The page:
“The hemoglobin A1c in a teenager isn’t necessarily as accurate as in the adult in diagnosing diabetes,” Dr. Styne says. The authors of the 2017 guidelines acknowledge that an international expert committee recommended in 2009 that the same diagnostic criteria for diabetes using HbA1c levels be applied to adolescents, but caution clinicians that this recommendation is based on adult studies only. Other pediatric studies, the authors go on to say, have shown that HbA1c isn’t a good indicator of prediabetes or diabetes (underestimating the incidence of both), and note that in high-risk youths, there’s good support for using other tests in combination with HbA1c when making a diagnosis (such as a fasting, random, or oral glucose tolerance test).2 The guidelines also steer clinicians away from testing insulin levels, given that there are no clear diagnostic criteria for insulin resistance, and that temporary insulin resistance commonly accompanies the conclusion of puberty.
In addition to diabetes and NAFLD, the authors encourage screening patients with a BMI greater than or equal to the 85th percentile for dyslipidemia, hypertension, polycystic ovary syndrome, obstructive sleep apnea, and psychosocial problems.2
Assessment of endocrine and genetic disorders is also covered in the guidelines. “An endocrine evaluation isn’t so important unless you have clear evidence of an endocrine problem, or the child’s growth is attenuated,” Dr. Styne says. “However, there are genetic causes of obesity which can be diagnosed. At present it’s about 7% of the most extreme obesity [cases].” Specifically, the guidelines recommend a genetic evaluation for patients younger than 5 years of age with extreme obesity (BMI >120% of the 95th percentile) accompanied by genetic obesity syndrome characteristics (such as food-seeking behaviors or hyperphagia), with or without a history of family members with extreme obesity.2
Treatment options can vary widely
“Lifestyle [modification] is most important for prevention, and it’s the most important method of treating obesity,” Dr. Styne stresses. Dietary changes endorsed by the guidelines are in agreement with recommendations set forth by the American Academy of Pediatrics and the U.S. Department of Agriculture, such as reducing intake of fast food, salty or fatty processed foods, added sugars, and high-fructose corn syrup, while increasing intake of fruits and vegetables. The guidelines also encourage educating families about portion control and strategies to address common eating cues, such as boredom and stress.2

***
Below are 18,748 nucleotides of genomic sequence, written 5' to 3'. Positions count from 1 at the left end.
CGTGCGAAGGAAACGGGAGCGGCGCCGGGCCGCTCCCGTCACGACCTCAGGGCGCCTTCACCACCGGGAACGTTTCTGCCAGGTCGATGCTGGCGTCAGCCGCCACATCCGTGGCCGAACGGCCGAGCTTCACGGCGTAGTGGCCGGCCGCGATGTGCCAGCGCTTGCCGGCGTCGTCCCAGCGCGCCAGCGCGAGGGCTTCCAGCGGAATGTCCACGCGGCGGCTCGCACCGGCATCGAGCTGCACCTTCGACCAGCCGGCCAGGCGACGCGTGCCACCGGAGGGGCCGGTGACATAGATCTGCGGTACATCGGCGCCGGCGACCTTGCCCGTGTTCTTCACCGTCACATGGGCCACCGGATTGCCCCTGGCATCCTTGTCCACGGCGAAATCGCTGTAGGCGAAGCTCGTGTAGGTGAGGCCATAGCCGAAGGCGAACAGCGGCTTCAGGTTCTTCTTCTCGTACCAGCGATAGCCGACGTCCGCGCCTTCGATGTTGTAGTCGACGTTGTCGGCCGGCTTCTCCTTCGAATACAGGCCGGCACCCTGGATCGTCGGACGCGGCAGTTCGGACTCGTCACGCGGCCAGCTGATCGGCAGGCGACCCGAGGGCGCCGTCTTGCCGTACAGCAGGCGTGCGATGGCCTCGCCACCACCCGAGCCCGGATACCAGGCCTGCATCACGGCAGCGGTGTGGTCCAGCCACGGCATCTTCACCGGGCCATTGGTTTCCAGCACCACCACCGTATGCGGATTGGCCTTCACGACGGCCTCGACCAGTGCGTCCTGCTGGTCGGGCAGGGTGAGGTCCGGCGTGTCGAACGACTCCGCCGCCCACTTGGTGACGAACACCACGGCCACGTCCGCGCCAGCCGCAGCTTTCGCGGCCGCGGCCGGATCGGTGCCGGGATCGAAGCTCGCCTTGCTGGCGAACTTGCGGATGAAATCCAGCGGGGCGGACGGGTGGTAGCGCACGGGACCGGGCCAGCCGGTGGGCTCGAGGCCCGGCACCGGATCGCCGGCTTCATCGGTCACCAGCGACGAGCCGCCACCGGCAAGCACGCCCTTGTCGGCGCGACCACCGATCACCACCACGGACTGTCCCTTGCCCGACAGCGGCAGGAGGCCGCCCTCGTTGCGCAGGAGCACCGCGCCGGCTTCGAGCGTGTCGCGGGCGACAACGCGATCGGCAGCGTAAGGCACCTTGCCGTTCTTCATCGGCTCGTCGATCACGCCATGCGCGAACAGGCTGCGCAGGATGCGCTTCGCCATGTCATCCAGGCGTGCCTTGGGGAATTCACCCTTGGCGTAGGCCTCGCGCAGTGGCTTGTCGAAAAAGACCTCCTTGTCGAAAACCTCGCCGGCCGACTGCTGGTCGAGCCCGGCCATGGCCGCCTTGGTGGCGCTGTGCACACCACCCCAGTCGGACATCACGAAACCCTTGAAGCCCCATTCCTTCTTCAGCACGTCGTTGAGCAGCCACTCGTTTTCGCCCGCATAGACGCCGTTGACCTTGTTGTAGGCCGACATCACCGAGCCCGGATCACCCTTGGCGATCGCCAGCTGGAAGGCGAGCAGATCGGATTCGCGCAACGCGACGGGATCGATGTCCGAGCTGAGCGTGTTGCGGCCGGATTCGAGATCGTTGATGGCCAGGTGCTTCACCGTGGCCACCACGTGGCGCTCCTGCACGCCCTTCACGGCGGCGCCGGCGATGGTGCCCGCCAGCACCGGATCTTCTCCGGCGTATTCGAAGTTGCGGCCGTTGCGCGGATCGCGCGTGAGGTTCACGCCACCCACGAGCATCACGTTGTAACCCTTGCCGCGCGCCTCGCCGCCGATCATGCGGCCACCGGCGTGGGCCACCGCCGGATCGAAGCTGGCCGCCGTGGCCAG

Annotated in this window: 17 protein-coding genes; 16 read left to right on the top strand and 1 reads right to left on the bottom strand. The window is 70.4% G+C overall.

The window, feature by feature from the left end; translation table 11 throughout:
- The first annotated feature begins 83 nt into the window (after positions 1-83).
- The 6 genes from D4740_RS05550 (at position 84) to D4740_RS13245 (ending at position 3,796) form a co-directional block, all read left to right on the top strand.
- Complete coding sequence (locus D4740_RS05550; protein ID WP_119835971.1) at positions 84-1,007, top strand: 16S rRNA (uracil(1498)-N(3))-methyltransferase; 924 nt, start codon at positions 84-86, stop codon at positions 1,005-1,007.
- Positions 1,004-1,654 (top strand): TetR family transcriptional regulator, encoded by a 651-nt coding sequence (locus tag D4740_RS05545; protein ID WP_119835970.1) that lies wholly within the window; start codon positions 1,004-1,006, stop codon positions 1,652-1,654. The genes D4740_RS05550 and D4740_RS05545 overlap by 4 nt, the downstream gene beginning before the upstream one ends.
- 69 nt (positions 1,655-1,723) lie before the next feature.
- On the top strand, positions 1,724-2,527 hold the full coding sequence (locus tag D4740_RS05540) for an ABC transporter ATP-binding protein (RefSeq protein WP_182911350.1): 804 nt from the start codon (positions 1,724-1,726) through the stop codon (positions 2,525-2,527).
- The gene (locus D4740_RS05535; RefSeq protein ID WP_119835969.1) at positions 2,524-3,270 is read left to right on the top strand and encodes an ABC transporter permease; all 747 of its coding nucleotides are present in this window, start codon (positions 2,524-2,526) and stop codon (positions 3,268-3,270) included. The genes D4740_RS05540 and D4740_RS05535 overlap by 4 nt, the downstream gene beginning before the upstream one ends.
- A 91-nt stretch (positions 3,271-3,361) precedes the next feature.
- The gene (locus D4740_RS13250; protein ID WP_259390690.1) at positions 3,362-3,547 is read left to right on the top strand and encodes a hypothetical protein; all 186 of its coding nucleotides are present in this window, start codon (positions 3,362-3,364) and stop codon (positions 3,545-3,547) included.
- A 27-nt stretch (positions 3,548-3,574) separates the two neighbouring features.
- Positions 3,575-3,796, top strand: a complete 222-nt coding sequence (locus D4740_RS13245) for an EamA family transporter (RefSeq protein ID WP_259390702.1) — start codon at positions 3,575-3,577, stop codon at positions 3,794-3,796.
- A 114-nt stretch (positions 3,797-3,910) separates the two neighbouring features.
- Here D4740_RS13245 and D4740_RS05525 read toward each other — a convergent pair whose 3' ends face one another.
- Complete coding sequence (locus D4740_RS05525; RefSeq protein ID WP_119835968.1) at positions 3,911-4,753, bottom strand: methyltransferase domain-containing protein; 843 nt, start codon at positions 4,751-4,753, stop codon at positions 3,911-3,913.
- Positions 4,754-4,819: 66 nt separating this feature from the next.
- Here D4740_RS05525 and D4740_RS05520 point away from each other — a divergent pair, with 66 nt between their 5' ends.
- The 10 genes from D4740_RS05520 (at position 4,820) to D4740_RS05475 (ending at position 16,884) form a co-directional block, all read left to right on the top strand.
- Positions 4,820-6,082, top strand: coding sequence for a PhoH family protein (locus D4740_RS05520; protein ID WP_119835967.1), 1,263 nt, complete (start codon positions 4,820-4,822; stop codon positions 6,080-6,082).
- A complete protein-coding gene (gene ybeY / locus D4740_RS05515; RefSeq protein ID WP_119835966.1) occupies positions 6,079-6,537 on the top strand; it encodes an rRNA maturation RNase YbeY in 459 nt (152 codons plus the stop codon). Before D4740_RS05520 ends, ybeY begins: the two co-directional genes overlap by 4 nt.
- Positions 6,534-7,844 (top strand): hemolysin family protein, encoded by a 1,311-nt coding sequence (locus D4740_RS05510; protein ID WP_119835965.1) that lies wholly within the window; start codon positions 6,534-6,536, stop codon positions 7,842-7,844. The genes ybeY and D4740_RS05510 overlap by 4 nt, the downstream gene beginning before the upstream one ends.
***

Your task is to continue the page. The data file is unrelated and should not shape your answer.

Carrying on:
Dr. Styne’s team recommends resources published by dietitian and family therapist, Ellyn Satter, to help clinicians and families navigate struggles at the dinner table. “Dietitians are an incredibly important resource,” Dr. Styne says.
Treatment guidelines for physical activity mirror prevention recommendations,2 and Dr. Styne says working with communities and schools to increase safe opportunities for children to be active is key to helping families meet physical activity goals. Additionally, the authors recommend limiting nonschool-related screen time to 1 to 2 hours per day.2
Screening for psychosocial comorbidities and making appropriate referrals to mental health professionals—as well as working with the entire family to support effective parenting styles and communication methods—is at the foundation of treating this chronic condition, per the guidelines.2 Notably, children with obesity have reported quality of life scores similar to those of patients with diabetes and cancer, and are at higher risk for anxiety, depression, eating disorders, substance abuse, and low self-esteem, underscoring the need for a sensitive approach.2
When is surgery warranted?
The new guidelines also discuss pharmacotherapy and bariatric surgery as treatment options. “We caution against the use of medications approved for adults in children under 16, and we recommend that no one do it [prescribe anti-obesity agents] unless they have experience in the area, as children are not the same as adults,” Dr. Styne says.